Highway safety issues still a big concern in SRFN
On Oct. 26, a traffic slowdown was held at Serpent River First Nation (SRFN) to voice highway safety concerns and create awareness to drivers using Highway 17, which cuts through the community.
With SRFN straddling both sides of the highway, families and friends often walk to visit each other. According to a representative of SRFN, “many times vehicles have not stopped after hitting a member.”
On Friday, the day of the demonstration, community members both young and old took part in handing out brochures to drivers explaining in detail the safety concerns of members. Indigenous liaison officer Tod Showan, with the OPP, was on hand to keep things safe for drivers and demonstrator.
In the early 2000s, a fourlane passing section was constructed on the section of highway running through the First Nation. Shortly after the four-lane expansion one community member was struck and killed. For the better part of the decade following the expansion, the speed remained at 90 km per hour. As recent as last year the Ministry of Transport eliminated the passing lane and built a bicycle and walking path on the stretch running through the community in an effort to increase safety. This action by the MTO resulted after many meetings between community members and the MTO. At that time the speed was reduced to 80 km per hour on part of the stretch of highway with a small section reduced to
Since the reconstruction, the MTO performed two speed data collections on the highway, one in the spring of this year and another in the fall. SRFN administration was informed by the MTO that there was only a one per cent compliance on the highway running through the community. Excessive speeding continued as illustrated in an OPP follow-up on the speeding problem.
Further to this, the OPP sent patrols out to the community between Sept.
10 and Oct. 1 this year targeting aggressive driving and speeding. Thirty-eight charges were laid over a period of 54.5 hours.
Community members are upset with these statistics that confirm their worst fears, the highway is not safe.
According to Chief Elaine Johnson, “Our First Nation had three pedestrian deaths over the last 40 years. The last death was in 2017.”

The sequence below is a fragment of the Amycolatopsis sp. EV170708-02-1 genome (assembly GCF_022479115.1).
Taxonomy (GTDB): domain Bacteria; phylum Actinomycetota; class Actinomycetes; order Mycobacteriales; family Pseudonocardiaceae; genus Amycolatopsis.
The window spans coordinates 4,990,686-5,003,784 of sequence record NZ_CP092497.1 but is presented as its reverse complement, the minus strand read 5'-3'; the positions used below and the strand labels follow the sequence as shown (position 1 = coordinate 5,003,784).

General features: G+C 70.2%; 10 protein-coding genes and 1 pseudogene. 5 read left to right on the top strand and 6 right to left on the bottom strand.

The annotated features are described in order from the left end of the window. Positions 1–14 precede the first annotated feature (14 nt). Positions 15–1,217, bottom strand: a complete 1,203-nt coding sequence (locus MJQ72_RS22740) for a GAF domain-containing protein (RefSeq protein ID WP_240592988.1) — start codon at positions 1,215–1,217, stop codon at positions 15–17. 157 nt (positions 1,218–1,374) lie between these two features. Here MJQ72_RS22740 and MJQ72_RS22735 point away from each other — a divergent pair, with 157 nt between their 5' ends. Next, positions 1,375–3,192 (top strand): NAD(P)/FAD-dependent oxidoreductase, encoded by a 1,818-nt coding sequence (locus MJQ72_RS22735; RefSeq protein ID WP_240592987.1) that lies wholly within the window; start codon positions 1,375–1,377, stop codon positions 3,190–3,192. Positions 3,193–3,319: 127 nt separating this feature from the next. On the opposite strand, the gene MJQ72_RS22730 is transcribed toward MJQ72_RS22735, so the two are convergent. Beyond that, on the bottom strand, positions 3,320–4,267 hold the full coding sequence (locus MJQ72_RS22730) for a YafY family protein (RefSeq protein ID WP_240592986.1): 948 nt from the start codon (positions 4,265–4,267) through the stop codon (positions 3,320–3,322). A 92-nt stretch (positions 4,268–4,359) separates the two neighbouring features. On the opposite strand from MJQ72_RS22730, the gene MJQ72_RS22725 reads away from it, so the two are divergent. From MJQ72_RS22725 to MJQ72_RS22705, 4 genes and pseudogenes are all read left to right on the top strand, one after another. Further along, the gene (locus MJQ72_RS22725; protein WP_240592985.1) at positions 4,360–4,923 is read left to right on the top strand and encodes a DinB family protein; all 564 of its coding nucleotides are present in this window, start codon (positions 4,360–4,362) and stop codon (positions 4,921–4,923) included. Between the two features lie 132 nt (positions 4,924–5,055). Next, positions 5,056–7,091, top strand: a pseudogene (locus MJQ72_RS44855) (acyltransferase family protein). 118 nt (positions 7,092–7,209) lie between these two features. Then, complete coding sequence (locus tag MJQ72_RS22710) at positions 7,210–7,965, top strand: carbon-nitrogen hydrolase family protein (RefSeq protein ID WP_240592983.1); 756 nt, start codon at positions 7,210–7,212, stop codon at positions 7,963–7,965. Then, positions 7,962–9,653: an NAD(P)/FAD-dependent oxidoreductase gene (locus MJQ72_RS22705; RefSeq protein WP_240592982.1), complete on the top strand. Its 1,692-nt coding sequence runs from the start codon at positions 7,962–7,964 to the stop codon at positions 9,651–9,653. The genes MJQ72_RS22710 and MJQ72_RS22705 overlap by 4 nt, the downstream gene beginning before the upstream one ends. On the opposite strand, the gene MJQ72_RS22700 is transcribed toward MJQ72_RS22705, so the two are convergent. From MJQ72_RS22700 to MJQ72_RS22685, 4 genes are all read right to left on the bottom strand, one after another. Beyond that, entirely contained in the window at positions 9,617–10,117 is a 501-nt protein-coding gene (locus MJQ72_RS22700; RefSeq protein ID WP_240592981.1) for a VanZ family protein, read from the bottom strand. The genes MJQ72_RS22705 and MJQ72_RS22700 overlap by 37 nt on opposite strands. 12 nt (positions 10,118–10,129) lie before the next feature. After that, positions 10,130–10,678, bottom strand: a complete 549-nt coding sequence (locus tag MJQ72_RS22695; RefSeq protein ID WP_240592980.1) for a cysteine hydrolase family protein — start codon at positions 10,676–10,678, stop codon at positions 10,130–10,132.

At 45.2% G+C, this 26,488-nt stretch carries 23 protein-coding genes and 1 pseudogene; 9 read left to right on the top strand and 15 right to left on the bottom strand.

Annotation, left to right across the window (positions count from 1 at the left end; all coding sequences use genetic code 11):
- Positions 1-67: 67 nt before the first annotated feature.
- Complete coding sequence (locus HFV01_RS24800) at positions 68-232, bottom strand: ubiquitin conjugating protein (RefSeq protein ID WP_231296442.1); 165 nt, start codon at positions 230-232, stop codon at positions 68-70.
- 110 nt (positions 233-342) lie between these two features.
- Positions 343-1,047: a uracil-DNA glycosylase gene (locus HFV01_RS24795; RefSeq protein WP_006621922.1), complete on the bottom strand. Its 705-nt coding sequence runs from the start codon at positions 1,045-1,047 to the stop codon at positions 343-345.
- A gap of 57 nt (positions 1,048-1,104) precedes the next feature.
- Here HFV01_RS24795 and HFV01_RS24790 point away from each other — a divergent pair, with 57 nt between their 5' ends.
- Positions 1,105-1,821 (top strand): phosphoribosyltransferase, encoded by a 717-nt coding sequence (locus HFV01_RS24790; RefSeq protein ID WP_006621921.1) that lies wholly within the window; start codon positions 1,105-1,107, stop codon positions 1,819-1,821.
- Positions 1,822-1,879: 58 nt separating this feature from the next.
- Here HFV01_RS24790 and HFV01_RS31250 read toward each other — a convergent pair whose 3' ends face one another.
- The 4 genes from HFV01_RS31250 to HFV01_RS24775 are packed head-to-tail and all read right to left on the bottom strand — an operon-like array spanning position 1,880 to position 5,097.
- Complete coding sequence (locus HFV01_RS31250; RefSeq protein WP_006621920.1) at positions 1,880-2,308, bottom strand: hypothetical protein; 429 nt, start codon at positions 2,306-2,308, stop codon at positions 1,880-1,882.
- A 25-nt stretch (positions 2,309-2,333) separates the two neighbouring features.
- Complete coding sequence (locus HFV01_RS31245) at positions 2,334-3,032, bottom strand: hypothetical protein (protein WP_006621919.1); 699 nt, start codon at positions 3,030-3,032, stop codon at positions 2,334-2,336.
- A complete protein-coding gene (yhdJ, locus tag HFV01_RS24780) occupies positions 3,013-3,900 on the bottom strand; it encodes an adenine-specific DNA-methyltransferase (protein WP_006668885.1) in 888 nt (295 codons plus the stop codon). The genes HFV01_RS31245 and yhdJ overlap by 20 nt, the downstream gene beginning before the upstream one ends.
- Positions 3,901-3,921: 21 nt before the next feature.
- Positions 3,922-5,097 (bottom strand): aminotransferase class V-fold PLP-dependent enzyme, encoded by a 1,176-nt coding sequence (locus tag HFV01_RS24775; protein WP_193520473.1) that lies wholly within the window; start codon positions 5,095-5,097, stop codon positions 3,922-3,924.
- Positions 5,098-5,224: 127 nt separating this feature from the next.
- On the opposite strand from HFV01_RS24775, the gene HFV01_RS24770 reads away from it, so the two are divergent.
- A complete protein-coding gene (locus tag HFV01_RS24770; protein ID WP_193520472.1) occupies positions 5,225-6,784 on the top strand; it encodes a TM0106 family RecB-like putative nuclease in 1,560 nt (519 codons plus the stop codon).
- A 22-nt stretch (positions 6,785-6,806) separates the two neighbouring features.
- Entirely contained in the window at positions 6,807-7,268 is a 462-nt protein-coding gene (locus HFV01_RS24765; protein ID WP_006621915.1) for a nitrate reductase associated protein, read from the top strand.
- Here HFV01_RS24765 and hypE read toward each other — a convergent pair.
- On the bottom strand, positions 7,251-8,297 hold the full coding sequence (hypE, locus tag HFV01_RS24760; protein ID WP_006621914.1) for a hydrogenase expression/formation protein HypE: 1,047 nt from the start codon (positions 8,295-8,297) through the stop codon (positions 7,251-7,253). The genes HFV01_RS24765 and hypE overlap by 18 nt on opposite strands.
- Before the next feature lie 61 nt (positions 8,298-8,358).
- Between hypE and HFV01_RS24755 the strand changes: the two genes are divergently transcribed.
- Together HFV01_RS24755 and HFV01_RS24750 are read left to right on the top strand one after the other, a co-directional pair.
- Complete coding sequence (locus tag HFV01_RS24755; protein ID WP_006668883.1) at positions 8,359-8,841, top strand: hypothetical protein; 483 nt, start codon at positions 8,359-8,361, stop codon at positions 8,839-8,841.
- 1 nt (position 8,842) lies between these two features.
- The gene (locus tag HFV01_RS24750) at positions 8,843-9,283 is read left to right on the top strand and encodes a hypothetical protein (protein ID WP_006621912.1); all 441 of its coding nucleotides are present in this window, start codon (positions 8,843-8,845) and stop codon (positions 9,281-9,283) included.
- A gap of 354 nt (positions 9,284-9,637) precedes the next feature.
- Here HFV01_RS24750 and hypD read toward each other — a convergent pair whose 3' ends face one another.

She added, “A visitor from Elliot Lake had his side mirror taken off his car by a passing transport truck this summer while he was turning onto a side road. A school bus had stopped on Highway 17 with its lights and stop sign raised when a transport truck who was travelling in the opposite direction was speeding so fast that he couldn’t stop and drove past the bus. We are just fortunate that no child was crossing the highway at that time. I have been passed by vehicles going past the speed limit and passing me on a turning lane. Many First Nation people have had similar incidents of near misses and vehicles driving aggressively on the highway.”
On Sept. 30, there was hit and run where a 20-year-old pedestrian was stuck and injured; the driver did not stop.
At one of the first meeting between SRFN and the MTO, a community member asked if it was possible to make the stretch of highway running through the area a Community Safety Zone. With this designation from the MTO, speeding fines are doubled automatically and the designation has proved to be a speeding deterrent in other communities such as Espanola and AOK First Nation on Manitoulin.
At the time of this first meeting the community member was told the OPP had said they did not have the manpower to enforce a Community Safety Zone at that time. Apparently, things have changed in this regard as stated in a recent email: “Serpent River First Nation is putting in an application (to the MTO) for a community safety zone. We have a letter from the OPP to support our application. MTO is aware we are submitting this application.”
As for the slowdown information sharing at the demonstration, Johnson said, “As for today, despite the cold dreary weather, we were able to make a statement. The young people had the opportunity to express their voice by giving out information on safety of the highway. This message affects us all. Not just our First Nation. We all should be concerned about highway safety for pedestrians and all vehicles.”
SRFN community member sharing safety concerns with tractor trailer driver on Highway 17.